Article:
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Love Letters

Mona Simpson, 1 September 1988

Love in the Time of Cholera 
by Gabriel Garcia Marquez and Edith Grossman.
Cape, 352 pp., £11.95, June 1988, 0 224 02570 8
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... It is hard now to recover the thrill of underground discovery, the hand-to-hand ardour, the feeling of claim engendered by A Hundred Years of Solitude. But Love in the Time of Cholera, like Autumn of the Patriarch before it, gives us something altogether new. With gorgeous, lucent writing, full of brilliant stops and starts, majestic whirls, thrilling endings, splendour and humour, the magician of our century takes on psychological realism ...

Beautiful People

Jonathan Coe, 23 July 1992

Brightness Falls 
by Jay McInerney.
Bloomsbury, 416 pp., £15.99, May 1992, 0 7475 1152 7
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The Lost Father 
by Mona Simpson.
Faber, 506 pp., £14.99, May 1992, 0 571 16149 9
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Out with the Stars 
by James Purdy.
Peter Owen, 192 pp., £14.99, June 1992, 0 7206 0861 9
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... literary weightiness, but this creates formal problems for both writers. Although by the end of Mona Simpson’s novel we are in no doubt as to the seriousness of her themes or her genuine gift for plot, a huge amount of the surface texture of her book is taken up with the kind of homespun detail and domestic minutiae which we associate with the ...

Waving the Past Goodbye

Lorna Sage, 3 April 1997

A Regular Guy 
by Mona Simpson.
Faber, 372 pp., £15.99, February 1997, 0 571 19079 0
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The Keepsake 
by Kirsty Gunn.
Granta, 224 pp., £14.99, March 1997, 9781862070134
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... Mona Simpson’s novels are long and loose, and make compulsive reading. She not only writes about obsession, but she passes on the effect with extraordinary directness, almost as though there’s no separate authorial presence in her books at all – art concealing art with a vengeance. A Regular Guy is her third novel, and in it she celebrates her first ten years in the business by surrendering her addiction to ‘I’, and edging just a little further over into fictionality with the invention of self-made hero Tom Owens, the multi-millionaire founder of a West Coast biotech company he christens ‘Genesis’: ‘He thought of himself as a guy in jeans, barefoot in the boardroom ...

Believe it or not

Rebecca Mead: America’s National Story Project, 7 February 2002

True Tales of American Life 
by Paul Auster.
Faber, 416 pp., £16.99, November 2001, 0 571 21050 3
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... been left on and that you don’t want to watch’. Hayden’s story reads like the beginning of a Mona Simpson novel: ‘A week after my mother’s body was cremated, my father borrowed an Ecoline van from someone and piled us into it,’ she writes. ‘We sat in cheap beach chairs in the back drinking beer, which spilled off when he took the corners too ...

Adele goes West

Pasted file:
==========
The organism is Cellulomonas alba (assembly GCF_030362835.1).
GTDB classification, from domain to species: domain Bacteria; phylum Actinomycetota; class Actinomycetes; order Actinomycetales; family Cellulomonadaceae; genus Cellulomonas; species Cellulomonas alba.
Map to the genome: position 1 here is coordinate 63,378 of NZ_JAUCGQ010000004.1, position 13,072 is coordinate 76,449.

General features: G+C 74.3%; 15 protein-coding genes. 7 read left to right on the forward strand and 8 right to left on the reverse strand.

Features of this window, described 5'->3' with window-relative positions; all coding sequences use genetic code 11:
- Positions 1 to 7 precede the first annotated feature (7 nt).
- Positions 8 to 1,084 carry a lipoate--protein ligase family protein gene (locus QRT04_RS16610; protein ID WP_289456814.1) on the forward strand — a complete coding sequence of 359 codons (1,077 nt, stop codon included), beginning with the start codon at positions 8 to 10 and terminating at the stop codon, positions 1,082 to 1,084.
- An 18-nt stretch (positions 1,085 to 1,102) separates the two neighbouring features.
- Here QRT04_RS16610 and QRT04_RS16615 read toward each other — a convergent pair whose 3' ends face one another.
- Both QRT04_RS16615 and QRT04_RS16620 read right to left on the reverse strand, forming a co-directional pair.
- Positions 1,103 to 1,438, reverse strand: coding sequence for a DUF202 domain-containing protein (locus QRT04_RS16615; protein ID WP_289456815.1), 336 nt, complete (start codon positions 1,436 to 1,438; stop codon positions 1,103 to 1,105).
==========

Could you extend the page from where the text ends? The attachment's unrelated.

Mark Lambert, 17 September 1987

Anywhere but here 
by Mona Simpson.
Bloomsbury, 406 pp., £11.95, June 1987, 0 7475 0017 7
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Herself in Love 
by Marianne Wiggins.
Collins, 184 pp., £9.95, May 1987, 0 00 223147 6
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Journey of the Wolf 
by Douglas Day.
Bodley Head, 235 pp., £10.95, April 1987, 0 370 31064 0
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Spanking the maid 
by Robert Coover.
Heinemann, 102 pp., £8.95, February 1987, 0 434 14289 1
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A Night at the Movies, or, You must remember this 
by Robert Coover.
Heinemann, 187 pp., £12.95, August 1987, 0 434 14390 1
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... Mona Simpson’s Anywhere but here might seem in one respect a common sort of first novel: it is a book about an intelligent child growing up with a troublesome parent. In fact, though, it is evident almost from the beginning that this is a book which does not aim merely to tell a personal story well. One senses the ambitiousness of this book, a wish to matter, to take an interesting part in the ongoing conversation of American Literature, and this is exhilarating ...

Looking back at the rubble

David Simpson: War and the Built Environment, 25 May 2006

The Destruction of Memory: Architecture at War 
by Robert Bevan.
Reaktion, 240 pp., £19.95, January 2006, 1 86189 205 5
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... is power and who has it over whom. At the time of its construction, the Eiffel Tower, according to Mona Ozouf, was taken by some as a symbol of the Revolution, by others as an insult to God, by others still as plain ugly. With the passage of time it became an important resource against invading armies (when used as a radio and signalling station) and finally ...

The Last Hundred Days

Peter Wollen: Kassel’s Mega-Exhibition, 3 October 2002

Documenta 11 
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... Golub, Alfredo Jaar, On Kawara, Glenn Ligon, Shirin Neshat, Gabriel Orozco, Adrian Piper and Lorna Simpson, all of whom are widely recognised and esteemed. A smaller number are based on the West Coast, including Allan Sekula and Raymond Pettibon in California, together with Stan Douglas, Ken Lum and Jeff Wall, all born and based in Vancouver. London fared ...

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